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Lately I've been noticing something a little weird. When I reverse, I feel a bit of a muffled clunk coming from the back end. And when I'm accelerating and backing off sharply in 1st gear, I feel it again.

In the Hako, the front of the diff is hardbolted to the suspension subframe, and the back of the diff is supported by this transverse bar called the Moustache Bar, for obvious reasons. I was thinking that maybe the bushings in the ends of the moustache bar were gone, and so the back of the diff is thudding up and down against those rubber snubbers as it reacts to the torque of accel and decel.
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Datsunfreak (Technical Editor John Roper from the magazine) reckoned that the end of the moustache bar isn't meant to be sitting on the lower snubber like that, and is meant to be more like in the middle. So it looked like those bushings have to be replaced.
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Getting the moustache bar off wasn't easy...unbolting it at the bushing end is easy, but it locates to the diff via these two studs, and so the protruding studs prevent you from dropping the bar down vertically. Unbolting the front of the diff to ease it fwd's so that the studs can slide out seemed like the hard way to do it, so I decided to try to unscrew the studs by locking two nuts together, and unscrewing the inner nut. The steel stud was pretty corroded to the alloy diff casing, so this part was a bit of a pain, as it was one of those things where it was really tight to unscrew, bit by bit all the way.
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But in the end the bar's off...
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And on closer inspection the bushes do look a bit ruined, the rubber has torn clear of the metal crushtube in the middle.
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To remove the bushes, first we cut off the rubber lip that mushrooms out on one side.
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And for the next step, say hello to my little friend :) It's a 6ton hydraulic press! Basically it's just an upside down trolley jack, as you pull this lever, the piston comes down, and there is a beam and some sturdy metal plates below to brace things against. It's not a very hi-quality one, and was inexpensive (some might say...super-cheap, even..aussies will get this :D ) but I figure I'm only going to use it a few times a year to press out a few wheel bearings and suspension bushes, so it didn't make sense to buy a really expensive one.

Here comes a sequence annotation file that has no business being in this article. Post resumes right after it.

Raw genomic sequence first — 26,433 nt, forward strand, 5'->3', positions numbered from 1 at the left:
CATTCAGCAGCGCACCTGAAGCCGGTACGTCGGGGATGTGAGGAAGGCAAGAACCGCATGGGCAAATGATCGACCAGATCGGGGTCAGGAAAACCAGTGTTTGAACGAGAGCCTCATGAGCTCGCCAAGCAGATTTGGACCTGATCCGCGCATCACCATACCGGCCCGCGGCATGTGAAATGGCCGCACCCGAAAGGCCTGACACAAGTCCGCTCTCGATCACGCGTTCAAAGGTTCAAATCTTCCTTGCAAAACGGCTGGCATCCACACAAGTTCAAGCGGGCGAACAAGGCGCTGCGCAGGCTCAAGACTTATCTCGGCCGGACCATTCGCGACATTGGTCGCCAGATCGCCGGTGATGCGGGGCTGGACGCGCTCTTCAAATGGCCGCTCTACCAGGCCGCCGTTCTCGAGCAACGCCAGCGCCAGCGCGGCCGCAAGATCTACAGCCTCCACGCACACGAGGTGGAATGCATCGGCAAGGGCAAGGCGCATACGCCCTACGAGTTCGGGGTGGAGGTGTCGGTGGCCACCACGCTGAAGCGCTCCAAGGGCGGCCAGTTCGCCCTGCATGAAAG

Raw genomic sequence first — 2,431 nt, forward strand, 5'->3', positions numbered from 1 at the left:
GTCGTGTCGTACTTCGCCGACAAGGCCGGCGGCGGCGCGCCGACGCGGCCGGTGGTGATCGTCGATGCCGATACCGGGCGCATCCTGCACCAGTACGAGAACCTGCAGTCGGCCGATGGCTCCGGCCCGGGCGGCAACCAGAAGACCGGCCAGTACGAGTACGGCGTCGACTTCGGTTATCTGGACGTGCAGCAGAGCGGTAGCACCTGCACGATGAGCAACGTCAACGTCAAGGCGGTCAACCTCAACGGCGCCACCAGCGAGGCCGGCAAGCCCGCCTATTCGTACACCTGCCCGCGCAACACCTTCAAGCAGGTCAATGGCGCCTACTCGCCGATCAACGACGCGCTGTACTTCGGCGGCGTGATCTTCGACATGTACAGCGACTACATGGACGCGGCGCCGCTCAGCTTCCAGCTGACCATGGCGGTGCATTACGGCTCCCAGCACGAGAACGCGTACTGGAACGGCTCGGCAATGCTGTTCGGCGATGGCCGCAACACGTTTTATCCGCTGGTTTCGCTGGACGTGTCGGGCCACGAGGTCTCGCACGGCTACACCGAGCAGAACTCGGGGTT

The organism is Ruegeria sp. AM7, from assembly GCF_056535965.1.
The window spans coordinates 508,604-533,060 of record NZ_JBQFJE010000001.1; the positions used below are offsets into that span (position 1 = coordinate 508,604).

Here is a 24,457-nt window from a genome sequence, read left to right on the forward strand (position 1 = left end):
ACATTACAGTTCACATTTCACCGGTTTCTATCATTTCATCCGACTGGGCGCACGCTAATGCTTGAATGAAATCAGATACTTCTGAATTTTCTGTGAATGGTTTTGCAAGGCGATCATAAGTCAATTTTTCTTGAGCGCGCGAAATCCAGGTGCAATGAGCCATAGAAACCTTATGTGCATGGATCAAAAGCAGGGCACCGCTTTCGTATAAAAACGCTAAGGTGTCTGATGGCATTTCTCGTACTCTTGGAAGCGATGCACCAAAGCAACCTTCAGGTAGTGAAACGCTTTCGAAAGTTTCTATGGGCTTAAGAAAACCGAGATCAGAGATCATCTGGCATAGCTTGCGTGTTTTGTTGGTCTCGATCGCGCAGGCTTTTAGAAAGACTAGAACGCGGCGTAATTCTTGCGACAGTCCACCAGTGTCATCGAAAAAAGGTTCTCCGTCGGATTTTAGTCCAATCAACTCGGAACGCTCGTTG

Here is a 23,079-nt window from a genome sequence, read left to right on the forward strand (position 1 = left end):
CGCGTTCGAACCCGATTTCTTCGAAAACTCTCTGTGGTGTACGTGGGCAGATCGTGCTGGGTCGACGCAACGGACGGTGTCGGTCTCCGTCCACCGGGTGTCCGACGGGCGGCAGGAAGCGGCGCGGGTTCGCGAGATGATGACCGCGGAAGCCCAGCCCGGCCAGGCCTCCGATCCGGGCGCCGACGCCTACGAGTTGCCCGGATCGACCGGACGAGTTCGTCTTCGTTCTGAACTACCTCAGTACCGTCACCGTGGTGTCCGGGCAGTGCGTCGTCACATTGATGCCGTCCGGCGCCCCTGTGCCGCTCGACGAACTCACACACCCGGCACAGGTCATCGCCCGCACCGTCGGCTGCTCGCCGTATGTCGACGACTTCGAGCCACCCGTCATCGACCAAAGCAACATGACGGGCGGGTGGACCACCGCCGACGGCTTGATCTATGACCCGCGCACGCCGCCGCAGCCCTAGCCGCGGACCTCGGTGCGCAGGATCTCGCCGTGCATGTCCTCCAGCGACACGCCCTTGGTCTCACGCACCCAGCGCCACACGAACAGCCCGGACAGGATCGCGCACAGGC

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Take a closer look, and the bushing (yes I pushed out the centre tube just for fun) has a few concentric metal tubes. The outer one is the bushing's outer metal jacket, and the inner one is the one we will be pushing out.
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Brace the moustache bar carefully in the press, and then pick a socket that's just the right diameter to push on the metal tube of the inner bush. You'll notice that I've got clamps holding down the metal plates under the 'bar...when you're working, everything's under tremendous pressure, so the clamps are to prevent the plates from slipping out and flying across the workshop, narrowly missing your head (um...appparently).
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The press makes light work of pushing out the inner bush.
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What's left is the outer bush jacket, which is in 2 pieces, so it's easy to tap out with a chisel and hammer
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...the remains of the diff bushes.
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Then I cleaned up the inside of the tube with a wire brush
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And the new poly bushes (from SSS Automotive) just press in by hand.
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The rejuvenated moustache bar in place! You'll also notice that I didn't put the stock diff studs back in place, but I used bolts instead. So the next time, I can just take out the bolts and the moustach bar will just drop down, which will make diff removal easier too. (This was also a Datsunfreak suggestion)
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...and that's where we're at...I'll see how she drives tomorrow, but I'm sure it'll be better than it was...